When little Keaton asked if he could be a pirate for Halloween, dad knew he had to find a way to make it happen.
It would be a bit of a challenge, since Ryan Weimer’s son needs a wheelchair to get around. But with a little creativity and a lot of heart, Ryan was able to build a costume that incorporated the chair itself as the actual ship with which Keaton the pirate could plunder treats.
The costume ended up being the talk of the town, and a photo of Captain Keaton made it to the front page of their local Portland, Oregon newspaper.
Following that October success in 2008, Weimer decided to create a nonprofit that would make every kid in a wheelchair the most envied in the neighborhood at Halloween. Magic Wheelchair volunteers have since been helping construct these costumes, making fantastic memories for kids whenever its trick-or-treat time.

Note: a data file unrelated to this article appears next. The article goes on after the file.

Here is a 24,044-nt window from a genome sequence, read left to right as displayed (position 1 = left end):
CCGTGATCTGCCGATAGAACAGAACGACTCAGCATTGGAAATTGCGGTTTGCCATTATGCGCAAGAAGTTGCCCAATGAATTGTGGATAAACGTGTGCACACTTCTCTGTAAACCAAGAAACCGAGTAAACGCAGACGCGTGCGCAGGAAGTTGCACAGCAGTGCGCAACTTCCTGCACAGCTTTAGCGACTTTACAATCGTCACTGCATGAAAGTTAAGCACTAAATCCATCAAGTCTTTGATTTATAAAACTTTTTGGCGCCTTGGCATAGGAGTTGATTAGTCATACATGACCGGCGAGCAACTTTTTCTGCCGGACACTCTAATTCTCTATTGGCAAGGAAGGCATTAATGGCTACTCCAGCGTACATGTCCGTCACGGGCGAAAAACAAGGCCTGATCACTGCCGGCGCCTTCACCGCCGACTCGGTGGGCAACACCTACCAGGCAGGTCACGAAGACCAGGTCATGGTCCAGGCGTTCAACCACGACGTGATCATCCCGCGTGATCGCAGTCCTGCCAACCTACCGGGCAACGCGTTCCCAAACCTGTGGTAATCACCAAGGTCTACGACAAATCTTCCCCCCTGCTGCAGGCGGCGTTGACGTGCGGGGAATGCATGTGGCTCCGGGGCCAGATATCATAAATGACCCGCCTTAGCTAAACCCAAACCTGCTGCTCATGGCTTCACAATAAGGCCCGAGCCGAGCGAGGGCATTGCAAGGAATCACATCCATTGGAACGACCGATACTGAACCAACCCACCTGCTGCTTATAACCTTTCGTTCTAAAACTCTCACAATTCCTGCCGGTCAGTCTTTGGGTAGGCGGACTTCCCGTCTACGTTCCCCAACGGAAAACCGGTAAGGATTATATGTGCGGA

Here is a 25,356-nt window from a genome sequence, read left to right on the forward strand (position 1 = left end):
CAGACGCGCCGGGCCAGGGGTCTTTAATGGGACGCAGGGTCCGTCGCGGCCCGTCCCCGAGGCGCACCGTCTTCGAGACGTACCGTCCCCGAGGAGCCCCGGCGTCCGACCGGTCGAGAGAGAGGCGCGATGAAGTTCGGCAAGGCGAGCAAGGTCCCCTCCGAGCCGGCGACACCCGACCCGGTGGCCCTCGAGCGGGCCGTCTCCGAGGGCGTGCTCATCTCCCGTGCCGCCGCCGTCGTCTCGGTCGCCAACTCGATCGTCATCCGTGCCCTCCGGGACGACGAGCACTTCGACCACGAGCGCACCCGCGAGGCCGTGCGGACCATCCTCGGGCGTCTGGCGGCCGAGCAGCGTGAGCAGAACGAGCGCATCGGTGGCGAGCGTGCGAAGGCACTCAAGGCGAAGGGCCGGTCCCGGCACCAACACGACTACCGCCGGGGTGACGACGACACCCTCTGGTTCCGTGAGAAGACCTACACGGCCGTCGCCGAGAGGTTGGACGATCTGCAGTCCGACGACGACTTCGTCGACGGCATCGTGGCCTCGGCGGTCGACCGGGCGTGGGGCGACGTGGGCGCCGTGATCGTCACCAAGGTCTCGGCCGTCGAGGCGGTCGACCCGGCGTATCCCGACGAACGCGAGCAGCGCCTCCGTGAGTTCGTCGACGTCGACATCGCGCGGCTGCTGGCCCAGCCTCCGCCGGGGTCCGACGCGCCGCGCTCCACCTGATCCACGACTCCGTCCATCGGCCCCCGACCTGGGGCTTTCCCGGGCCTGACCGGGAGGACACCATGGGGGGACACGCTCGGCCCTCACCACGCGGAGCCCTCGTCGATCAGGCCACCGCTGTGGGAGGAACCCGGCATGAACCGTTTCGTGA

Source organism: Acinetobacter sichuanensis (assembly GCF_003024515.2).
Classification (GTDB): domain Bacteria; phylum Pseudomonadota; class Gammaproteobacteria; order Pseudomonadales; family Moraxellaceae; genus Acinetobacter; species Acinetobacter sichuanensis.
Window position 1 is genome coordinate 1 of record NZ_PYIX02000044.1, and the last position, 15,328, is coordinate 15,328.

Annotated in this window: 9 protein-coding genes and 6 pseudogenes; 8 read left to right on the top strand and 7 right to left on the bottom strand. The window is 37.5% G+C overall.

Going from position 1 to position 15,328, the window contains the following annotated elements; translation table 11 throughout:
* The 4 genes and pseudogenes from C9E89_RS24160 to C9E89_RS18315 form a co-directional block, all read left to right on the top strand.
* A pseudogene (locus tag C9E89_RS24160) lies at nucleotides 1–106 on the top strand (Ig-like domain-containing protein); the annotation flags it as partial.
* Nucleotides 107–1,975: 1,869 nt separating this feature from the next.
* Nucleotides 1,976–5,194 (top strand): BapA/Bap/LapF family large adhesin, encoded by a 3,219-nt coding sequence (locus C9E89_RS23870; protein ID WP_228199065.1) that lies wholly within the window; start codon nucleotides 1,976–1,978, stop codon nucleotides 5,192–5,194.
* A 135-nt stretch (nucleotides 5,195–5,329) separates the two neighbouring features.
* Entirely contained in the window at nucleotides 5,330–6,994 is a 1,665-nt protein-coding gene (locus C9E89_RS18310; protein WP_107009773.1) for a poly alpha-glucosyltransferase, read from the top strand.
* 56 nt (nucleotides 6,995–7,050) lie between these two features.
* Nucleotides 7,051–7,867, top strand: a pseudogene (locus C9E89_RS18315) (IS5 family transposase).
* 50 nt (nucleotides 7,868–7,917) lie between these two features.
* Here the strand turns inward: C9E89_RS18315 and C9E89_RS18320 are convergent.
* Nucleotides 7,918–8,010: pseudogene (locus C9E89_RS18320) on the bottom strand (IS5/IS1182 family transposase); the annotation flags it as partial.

Three out of five of Weimer’s children have been diagnosed with Spinal Muscular Atrophy, so the kids have been around wheelchairs most of their lives. It’s been their father’s goal to give them that one special day out of the year when being wheelchair-bound is an asset, not a disability.
In 2015, Magic Wheelchairs took to Kickstarter asking for donations to fund five lucky kids’ Halloween costumes with a goal of raising $15,000. The innovative team surged past their goal, collecting over $25,000 dollars for that year’s batch of Halloween costumes.
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